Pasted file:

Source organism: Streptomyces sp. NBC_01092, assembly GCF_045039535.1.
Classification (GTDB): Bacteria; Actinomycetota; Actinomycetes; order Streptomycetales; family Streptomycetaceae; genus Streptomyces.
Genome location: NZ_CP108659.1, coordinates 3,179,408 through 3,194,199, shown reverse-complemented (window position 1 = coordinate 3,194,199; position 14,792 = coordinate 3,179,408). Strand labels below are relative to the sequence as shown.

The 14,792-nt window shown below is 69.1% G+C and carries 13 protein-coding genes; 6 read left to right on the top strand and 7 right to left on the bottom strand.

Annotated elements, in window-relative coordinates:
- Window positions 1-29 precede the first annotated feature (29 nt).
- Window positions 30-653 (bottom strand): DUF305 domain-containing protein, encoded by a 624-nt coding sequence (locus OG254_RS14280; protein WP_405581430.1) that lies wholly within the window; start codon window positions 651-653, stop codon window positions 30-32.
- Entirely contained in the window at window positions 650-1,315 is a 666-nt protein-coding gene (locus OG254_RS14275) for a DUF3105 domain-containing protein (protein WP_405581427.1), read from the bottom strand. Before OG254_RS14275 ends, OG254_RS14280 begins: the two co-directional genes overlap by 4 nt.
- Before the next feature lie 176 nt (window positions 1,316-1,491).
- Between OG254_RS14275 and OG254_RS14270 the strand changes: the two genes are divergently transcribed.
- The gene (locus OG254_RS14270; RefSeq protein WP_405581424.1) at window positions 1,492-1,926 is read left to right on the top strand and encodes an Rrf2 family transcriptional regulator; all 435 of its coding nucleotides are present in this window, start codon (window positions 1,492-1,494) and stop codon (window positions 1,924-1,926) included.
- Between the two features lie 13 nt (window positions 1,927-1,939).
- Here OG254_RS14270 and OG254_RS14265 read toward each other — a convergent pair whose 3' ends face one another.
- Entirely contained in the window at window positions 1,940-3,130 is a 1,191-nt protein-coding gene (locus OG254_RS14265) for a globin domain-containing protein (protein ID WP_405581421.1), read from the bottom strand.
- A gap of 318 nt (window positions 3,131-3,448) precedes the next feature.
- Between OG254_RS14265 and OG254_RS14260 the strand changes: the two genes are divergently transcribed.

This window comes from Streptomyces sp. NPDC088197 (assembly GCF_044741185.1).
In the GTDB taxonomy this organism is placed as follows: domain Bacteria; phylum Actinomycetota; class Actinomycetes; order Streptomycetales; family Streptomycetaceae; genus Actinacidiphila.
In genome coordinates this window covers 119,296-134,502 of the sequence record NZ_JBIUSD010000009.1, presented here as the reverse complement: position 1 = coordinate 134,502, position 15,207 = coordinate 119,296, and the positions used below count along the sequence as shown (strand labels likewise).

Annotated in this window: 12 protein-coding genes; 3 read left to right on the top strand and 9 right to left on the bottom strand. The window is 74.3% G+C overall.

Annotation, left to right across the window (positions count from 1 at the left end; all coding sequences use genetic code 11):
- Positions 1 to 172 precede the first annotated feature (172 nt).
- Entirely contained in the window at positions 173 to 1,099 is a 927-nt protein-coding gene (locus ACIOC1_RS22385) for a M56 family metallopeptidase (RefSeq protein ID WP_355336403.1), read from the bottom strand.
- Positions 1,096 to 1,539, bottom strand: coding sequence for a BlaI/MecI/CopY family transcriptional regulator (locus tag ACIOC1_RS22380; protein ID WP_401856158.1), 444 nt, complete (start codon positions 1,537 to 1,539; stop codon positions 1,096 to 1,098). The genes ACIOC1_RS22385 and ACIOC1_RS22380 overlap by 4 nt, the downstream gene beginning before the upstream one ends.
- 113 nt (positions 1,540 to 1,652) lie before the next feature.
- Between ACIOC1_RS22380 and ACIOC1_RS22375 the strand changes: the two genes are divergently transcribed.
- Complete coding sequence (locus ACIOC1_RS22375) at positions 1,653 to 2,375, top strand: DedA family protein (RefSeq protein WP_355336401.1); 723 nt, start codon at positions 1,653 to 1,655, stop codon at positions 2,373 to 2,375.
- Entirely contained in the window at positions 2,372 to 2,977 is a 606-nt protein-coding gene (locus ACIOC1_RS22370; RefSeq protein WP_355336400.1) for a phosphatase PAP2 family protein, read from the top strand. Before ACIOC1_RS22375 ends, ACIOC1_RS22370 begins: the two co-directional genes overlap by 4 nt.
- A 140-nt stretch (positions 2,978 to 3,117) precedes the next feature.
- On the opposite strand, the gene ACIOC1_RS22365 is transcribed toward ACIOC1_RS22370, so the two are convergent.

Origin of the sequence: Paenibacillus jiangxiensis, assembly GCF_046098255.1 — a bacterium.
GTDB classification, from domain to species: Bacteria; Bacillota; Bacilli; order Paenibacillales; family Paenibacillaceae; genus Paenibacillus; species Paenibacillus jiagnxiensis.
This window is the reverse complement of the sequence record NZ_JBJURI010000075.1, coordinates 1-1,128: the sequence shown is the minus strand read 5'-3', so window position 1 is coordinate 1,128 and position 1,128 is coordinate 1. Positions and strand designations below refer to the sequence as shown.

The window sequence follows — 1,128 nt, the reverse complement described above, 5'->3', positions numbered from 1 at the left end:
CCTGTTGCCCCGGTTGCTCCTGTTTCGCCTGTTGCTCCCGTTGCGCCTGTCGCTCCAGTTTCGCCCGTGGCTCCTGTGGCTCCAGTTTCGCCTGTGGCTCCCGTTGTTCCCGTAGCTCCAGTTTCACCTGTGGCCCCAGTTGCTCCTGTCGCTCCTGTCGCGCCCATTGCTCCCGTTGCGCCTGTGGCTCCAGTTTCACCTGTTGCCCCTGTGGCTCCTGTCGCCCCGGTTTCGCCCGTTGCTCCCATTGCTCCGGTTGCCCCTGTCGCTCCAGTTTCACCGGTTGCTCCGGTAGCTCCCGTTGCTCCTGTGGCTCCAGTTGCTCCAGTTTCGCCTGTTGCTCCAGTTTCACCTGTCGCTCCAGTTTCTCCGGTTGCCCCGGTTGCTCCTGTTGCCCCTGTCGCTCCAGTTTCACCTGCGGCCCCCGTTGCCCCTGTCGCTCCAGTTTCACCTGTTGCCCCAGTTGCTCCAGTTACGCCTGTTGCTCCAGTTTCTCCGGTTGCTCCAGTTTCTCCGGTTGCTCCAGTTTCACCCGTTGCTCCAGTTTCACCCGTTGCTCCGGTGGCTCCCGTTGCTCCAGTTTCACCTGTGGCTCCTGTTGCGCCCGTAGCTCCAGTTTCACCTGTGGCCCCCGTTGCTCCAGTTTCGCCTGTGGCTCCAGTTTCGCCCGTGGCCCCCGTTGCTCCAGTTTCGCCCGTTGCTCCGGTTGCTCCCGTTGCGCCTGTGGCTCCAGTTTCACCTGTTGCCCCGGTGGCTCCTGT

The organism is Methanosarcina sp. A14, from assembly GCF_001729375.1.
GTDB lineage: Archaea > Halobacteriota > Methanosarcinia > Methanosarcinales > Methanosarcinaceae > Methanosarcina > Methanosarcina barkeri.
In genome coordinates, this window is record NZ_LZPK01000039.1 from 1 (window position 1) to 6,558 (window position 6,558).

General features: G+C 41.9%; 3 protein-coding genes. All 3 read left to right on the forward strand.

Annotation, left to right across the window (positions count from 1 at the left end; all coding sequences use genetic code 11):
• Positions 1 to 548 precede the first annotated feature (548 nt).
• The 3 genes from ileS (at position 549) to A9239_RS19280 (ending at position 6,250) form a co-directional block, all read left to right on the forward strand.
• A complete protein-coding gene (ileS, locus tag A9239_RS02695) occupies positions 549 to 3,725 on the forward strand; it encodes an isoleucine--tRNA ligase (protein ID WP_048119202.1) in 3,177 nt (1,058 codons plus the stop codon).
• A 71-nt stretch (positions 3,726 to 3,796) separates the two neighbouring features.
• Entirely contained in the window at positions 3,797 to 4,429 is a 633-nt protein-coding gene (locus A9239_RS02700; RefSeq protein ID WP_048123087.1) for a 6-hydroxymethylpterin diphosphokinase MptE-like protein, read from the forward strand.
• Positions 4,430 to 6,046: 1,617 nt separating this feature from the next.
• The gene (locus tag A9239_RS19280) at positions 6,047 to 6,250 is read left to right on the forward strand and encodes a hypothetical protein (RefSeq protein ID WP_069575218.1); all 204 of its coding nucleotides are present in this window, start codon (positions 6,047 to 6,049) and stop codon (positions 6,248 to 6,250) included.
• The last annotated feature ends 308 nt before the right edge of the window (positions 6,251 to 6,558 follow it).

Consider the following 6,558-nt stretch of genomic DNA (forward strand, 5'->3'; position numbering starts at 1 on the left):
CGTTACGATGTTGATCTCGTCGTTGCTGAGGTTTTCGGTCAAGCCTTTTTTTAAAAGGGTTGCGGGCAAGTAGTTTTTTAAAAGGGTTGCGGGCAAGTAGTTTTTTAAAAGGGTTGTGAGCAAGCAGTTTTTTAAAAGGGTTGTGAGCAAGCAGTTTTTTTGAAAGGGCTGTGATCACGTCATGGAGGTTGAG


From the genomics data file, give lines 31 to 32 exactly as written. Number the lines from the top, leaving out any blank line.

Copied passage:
Origin of the sequence: Paenibacillus jiangxiensis, assembly GCF_046098255.1 — a bacterium.
GTDB classification, from domain to species: Bacteria; Bacillota; Bacilli; order Paenibacillales; family Paenibacillaceae; genus Paenibacillus; species Paenibacillus jiagnxiensis.